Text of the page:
Translation(s): none

DebianOn is an effort to document how to install, configure and use Debian on some specific hardware. Therefore potential buyers would know if that hardware is supported and owners would know how get the best out of that hardware.

The purpose is not to duplicate the Debian Official Documentation, but to document how to install Debian on some specific hardware.

If you need help to get Debian running on your hardware, please have a look at our user support channels where you may find specific channels (mailing list, IRC channel) dedicated to certain types of hardware.

Models covered

ASUS Transformer Book T100TA-DK002DH

T100TAM-BING-DK016B

CPU:

Intel Atom Bay Trail Z3740 (BYT-T)/BGA

Intel Atom Bay Trail Z3775 (BGA)

Video card:

Intel HD Graphics (Atom Processor Z36xxx/Z37xxx Series Graphics & Display)

Screen:

10.1" HD SLIM WV (GL, LED-TP)

Disks:

eMMC 32 GB (/dev/mmcblk0)
flash disk 7.5GB (/dev/sda, hidden, Windows recovery)

eMMC 64GB (/dev/mmcblk0)

RAM:

LPDDR3 1067 2GB (on-board)

Wireless card:

Broadcom 43241b4 SDIO

Bluetooth:

Broadcom (on-board BCM2035 HCI?)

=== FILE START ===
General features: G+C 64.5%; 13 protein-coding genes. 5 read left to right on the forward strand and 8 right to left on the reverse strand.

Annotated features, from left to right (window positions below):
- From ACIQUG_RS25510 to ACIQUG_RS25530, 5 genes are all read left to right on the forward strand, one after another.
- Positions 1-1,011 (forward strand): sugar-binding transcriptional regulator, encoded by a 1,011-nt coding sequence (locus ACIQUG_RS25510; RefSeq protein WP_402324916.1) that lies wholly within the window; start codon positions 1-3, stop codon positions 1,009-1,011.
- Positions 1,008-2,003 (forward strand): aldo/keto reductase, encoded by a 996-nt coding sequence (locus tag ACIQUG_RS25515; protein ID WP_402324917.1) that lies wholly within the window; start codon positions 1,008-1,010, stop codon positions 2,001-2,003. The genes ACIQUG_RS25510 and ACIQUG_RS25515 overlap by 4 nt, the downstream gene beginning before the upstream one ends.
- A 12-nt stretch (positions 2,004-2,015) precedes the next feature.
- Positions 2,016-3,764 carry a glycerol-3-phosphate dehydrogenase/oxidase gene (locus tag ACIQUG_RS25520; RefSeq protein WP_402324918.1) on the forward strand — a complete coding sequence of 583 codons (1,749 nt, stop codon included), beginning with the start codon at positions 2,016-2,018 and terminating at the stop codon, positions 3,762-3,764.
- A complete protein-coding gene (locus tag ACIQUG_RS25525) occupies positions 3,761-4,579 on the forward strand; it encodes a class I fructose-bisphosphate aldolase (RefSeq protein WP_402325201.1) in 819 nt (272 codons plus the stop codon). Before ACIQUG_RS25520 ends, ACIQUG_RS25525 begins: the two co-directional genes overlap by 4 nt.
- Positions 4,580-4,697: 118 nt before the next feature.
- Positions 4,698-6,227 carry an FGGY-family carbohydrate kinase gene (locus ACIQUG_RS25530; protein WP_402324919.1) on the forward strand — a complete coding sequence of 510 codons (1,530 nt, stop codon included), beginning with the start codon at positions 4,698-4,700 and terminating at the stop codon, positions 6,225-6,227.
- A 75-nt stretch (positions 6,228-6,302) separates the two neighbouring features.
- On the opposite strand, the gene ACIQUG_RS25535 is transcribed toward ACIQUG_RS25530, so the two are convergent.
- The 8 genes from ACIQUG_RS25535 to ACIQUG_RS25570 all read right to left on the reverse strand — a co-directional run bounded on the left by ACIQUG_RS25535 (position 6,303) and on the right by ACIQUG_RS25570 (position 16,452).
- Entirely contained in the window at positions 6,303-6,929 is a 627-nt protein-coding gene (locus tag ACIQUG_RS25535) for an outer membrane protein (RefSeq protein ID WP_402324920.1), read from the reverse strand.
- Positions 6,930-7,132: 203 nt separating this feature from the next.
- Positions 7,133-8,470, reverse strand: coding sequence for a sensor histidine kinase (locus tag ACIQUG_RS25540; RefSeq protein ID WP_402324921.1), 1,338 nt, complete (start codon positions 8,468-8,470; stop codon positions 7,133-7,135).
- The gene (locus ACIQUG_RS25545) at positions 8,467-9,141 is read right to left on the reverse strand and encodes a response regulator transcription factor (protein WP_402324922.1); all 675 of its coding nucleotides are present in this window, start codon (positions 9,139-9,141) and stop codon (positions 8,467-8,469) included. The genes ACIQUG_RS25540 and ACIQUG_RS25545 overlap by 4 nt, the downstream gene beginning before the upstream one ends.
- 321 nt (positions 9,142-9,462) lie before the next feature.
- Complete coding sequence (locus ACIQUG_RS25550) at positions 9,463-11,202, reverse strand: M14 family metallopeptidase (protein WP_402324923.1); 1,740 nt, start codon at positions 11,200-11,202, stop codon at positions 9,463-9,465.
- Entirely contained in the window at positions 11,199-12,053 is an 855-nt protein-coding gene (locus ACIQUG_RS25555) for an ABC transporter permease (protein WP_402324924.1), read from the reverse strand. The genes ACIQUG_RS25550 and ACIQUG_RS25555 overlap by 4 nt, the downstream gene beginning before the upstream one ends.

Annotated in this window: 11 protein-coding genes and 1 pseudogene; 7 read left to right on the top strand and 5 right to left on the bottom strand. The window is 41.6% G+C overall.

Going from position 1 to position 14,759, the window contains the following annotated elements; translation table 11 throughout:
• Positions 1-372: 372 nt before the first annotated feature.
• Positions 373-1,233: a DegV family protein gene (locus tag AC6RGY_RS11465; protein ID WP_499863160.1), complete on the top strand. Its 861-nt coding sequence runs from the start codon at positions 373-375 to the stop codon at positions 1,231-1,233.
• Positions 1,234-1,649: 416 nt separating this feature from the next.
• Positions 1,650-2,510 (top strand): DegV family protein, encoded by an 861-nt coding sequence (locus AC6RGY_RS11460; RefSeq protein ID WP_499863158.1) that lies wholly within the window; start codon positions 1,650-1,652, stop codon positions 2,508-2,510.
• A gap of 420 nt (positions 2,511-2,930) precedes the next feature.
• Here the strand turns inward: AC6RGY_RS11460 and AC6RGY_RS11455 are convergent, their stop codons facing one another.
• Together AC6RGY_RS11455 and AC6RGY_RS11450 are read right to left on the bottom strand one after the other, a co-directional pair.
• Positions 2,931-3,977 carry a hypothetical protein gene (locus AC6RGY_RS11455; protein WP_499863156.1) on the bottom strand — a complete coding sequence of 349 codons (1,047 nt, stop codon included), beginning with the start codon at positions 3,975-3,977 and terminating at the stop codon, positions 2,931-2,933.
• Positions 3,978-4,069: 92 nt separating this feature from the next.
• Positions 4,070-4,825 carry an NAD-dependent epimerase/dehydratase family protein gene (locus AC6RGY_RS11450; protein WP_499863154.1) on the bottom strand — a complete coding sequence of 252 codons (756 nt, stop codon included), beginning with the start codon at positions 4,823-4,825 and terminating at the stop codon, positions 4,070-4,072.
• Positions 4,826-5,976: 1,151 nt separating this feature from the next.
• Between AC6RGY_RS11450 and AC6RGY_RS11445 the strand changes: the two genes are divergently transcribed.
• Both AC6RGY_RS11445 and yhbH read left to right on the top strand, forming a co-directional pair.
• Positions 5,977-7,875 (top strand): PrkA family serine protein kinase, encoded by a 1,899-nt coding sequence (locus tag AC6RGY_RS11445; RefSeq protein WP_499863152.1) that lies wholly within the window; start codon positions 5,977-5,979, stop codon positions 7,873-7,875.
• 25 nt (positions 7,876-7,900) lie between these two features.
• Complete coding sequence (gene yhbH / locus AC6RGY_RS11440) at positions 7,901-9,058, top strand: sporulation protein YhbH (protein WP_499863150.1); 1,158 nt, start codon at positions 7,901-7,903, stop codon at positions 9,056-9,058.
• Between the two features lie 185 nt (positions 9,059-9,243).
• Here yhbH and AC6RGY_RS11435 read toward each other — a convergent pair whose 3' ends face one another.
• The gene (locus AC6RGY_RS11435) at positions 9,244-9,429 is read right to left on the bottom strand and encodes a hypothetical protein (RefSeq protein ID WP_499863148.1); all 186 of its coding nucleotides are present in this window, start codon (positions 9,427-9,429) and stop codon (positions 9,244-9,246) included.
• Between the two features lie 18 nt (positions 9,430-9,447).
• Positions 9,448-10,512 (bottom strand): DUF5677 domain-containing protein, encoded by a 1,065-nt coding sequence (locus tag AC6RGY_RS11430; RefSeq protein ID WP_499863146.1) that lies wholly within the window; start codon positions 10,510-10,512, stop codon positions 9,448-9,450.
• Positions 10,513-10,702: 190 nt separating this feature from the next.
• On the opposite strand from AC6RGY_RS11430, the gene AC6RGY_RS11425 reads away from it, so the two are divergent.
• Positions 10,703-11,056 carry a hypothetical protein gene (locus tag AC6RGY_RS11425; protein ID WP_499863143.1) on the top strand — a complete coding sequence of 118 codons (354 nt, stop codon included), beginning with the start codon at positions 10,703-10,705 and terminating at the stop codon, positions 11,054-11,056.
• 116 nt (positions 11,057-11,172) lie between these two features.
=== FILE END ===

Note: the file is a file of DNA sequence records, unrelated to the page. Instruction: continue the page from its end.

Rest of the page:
Overall Status in Debian 10 "Buster"

Core Components

photo.jpg

Boot Standard Kernel:

(./)

Detect hard drives:

(./)

CPU:

(./) <!>

Power Management

Shutdown

(./)

Reboot

(./)

Hibernation

/!\

Sleep / Suspend

/!\

Battery monitor

(./)

Screen backlight

(./) <!>

Display Server

Xorg

(./)

- OpenGL

(./)

- Resize and Rotate (randr)

(./) {i}

Wayland

(./)

- Resize and Rotate (randr)

{o}

Built-in/Internal Devices

Keyboard's Hotkeys

(./)

Touchpad

(./)

Touchscreen

(./)

Wifi

(./) {i} X-(

Bluetooth

{o} X-(

Sound

(./) X-(

MicroSD card reader

(./)

Built-in camera

{X}

Light sensor

{X}

Accelerometers

(./)

Magnetomiter (??)

[-]

Legend:

(./)

OK

{i}

Configuration required

<!>

Affected by bugs

X-(

Requires non-free driver and or firmware

/!\

Error (Couldn't get it working)

{o}

Not tested or partially tested

{X}

Unsupported (no driver)

[-]

Not applicable


Important Notes

The information and procedures contained in this page are mostly for the T100TA model, they might not apply for other models. See also Asus X205TA as it has a similar hardware.

Unresolved hardware bugs as of June 2019

Unfortunately the hardware of this machine is not yet fully supported, this is the list of the major issues still unresolved:

Because of these issues, it might be useful to later install newer kernels and firmwares (if any) from the Debian backports repositories.

Things to know before installing Debian

  • The T100 is a mixed mode EFI system (i.e. a 64-bit CPU combined with a 32-bit EFI) already supported by the Debian Installer, therefore Debian can be installed in the 32-bit or in the 64-bit version;
  • The WiFi card is difficult to configure from the Debian Installer environment, it is recommended to use a standard CD/DVD Debian Installer image (or use a supported WiFI USB dongle if the internet is really required during the installation);